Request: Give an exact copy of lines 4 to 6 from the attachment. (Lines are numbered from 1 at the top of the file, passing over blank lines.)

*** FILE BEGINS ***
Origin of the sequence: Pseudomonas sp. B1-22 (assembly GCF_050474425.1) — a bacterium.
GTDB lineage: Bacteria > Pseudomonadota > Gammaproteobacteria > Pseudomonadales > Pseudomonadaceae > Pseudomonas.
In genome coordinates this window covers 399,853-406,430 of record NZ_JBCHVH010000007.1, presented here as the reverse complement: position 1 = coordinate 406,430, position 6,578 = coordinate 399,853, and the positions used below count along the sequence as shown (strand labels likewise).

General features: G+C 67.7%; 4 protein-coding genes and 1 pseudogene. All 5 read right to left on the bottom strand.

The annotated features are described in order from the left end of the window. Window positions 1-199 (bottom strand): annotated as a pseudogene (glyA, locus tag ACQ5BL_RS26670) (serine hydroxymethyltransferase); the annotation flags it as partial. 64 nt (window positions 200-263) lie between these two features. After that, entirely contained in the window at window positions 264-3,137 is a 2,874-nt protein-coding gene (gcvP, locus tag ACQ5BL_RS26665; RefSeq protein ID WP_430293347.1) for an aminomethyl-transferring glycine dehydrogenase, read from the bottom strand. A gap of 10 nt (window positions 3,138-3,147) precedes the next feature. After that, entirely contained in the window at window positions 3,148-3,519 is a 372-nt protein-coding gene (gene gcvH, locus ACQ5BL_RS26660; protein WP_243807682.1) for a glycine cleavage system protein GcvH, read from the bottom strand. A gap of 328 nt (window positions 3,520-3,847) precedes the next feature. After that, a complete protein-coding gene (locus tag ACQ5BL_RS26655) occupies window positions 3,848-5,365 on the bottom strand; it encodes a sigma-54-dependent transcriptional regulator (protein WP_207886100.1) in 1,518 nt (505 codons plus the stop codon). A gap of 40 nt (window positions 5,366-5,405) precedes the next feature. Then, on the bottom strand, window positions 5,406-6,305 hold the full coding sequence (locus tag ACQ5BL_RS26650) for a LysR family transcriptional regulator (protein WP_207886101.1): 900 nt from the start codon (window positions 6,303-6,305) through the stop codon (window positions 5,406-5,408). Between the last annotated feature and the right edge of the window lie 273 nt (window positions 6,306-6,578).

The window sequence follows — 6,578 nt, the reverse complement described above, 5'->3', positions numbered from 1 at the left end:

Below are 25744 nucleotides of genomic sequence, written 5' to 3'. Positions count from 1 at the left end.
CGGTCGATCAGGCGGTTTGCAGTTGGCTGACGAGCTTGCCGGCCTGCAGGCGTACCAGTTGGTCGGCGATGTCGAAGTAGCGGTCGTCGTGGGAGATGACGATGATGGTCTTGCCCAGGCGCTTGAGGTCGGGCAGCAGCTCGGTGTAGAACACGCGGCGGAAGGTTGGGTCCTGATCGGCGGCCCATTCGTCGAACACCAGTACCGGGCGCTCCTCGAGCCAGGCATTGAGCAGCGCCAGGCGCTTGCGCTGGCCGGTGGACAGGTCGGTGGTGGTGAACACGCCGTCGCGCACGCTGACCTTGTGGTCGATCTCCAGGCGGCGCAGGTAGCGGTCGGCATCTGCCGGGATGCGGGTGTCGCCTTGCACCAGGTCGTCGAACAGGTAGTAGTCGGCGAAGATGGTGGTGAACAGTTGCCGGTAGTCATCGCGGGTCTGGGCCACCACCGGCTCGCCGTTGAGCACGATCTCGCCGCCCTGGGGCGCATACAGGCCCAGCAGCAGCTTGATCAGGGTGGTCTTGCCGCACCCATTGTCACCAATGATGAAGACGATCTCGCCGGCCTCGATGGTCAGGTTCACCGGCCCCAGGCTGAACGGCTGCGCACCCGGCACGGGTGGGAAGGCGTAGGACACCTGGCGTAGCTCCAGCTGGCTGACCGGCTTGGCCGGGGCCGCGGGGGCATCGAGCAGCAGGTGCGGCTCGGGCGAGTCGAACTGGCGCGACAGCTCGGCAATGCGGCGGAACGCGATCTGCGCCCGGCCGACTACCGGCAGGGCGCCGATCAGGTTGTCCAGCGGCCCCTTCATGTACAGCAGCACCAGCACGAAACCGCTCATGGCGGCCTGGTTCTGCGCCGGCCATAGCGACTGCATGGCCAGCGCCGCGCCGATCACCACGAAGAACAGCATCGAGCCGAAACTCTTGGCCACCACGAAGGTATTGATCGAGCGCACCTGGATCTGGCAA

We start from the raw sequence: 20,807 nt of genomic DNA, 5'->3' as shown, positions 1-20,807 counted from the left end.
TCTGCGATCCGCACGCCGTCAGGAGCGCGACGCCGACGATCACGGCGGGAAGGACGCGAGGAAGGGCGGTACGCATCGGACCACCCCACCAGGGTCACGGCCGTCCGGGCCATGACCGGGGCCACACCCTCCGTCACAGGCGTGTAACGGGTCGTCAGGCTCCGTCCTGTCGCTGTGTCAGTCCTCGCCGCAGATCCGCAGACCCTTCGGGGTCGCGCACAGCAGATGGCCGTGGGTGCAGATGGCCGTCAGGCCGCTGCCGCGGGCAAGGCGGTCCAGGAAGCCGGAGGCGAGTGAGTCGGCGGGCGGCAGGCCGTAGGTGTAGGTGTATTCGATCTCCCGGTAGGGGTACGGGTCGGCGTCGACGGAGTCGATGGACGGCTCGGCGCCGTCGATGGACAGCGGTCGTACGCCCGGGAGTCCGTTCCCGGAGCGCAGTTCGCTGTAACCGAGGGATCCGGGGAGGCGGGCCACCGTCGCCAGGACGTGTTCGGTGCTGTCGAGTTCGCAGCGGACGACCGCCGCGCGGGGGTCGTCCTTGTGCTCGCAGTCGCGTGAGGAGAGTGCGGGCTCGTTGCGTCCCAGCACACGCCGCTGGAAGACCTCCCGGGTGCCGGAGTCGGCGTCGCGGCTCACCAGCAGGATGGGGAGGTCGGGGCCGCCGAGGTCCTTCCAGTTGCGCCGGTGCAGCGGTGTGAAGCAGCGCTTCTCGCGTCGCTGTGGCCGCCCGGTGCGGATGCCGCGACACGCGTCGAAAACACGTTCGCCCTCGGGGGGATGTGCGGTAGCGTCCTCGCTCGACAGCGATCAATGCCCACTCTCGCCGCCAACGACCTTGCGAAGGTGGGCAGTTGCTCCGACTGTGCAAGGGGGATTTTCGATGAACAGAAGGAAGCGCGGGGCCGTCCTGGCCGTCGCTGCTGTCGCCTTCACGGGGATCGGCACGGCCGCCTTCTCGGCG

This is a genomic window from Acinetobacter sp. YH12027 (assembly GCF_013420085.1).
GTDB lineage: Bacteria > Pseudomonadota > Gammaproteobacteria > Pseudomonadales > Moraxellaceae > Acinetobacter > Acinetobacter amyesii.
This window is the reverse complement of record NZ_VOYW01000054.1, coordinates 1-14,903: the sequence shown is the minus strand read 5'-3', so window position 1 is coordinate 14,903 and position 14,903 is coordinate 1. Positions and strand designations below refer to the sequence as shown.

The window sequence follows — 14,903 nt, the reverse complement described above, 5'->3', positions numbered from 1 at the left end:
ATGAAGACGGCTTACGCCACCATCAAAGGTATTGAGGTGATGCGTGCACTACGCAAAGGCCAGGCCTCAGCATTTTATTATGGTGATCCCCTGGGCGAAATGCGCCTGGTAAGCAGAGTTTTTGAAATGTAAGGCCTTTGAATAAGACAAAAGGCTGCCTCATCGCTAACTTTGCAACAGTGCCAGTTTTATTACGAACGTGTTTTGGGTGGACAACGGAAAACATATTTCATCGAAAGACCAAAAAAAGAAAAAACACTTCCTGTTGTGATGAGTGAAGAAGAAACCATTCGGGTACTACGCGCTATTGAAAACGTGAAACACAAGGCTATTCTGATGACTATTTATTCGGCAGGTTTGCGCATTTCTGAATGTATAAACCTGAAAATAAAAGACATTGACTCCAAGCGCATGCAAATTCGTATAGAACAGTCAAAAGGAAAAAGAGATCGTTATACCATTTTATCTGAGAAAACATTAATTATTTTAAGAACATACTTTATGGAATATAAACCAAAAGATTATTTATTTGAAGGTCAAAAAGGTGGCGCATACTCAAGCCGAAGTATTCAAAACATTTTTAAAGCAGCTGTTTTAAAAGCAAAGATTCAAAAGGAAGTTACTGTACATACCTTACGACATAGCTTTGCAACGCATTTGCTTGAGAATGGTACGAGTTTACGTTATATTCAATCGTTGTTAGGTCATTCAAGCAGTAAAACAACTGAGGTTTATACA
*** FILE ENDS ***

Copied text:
General features: G+C 67.7%; 4 protein-coding genes and 1 pseudogene. All 5 read right to left on the bottom strand.

The annotated features are described in order from the left end of the window. Window positions 1-199 (bottom strand): annotated as a pseudogene (glyA, locus tag ACQ5BL_RS26670) (serine hydroxymethyltransferase); the annotation flags it as partial. 64 nt (window positions 200-263) lie between these two features. After that, entirely contained in the window at window positions 264-3,137 is a 2,874-nt protein-coding gene (gcvP, locus tag ACQ5BL_RS26665; RefSeq protein ID WP_430293347.1) for an aminomethyl-transferring glycine dehydrogenase, read from the bottom strand. A gap of 10 nt (window positions 3,138-3,147) precedes the next feature. After that, entirely contained in the window at window positions 3,148-3,519 is a 372-nt protein-coding gene (gene gcvH, locus ACQ5BL_RS26660; protein WP_243807682.1) for a glycine cleavage system protein GcvH, read from the bottom strand. A gap of 328 nt (window positions 3,520-3,847) precedes the next feature. After that, a complete protein-coding gene (locus tag ACQ5BL_RS26655) occupies window positions 3,848-5,365 on the bottom strand; it encodes a sigma-54-dependent transcriptional regulator (protein WP_207886100.1) in 1,518 nt (505 codons plus the stop codon). A gap of 40 nt (window positions 5,366-5,405) precedes the next feature. Then, on the bottom strand, window positions 5,406-6,305 hold the full coding sequence (locus tag ACQ5BL_RS26650) for a LysR family transcriptional regulator (protein WP_207886101.1): 900 nt from the start codon (window positions 6,303-6,305) through the stop codon (window positions 5,406-5,408). Between the last annotated feature and the right edge of the window lie 273 nt (window positions 6,306-6,578).

The window sequence follows — 6,578 nt, the reverse complement described above, 5'->3', positions numbered from 1 at the left end: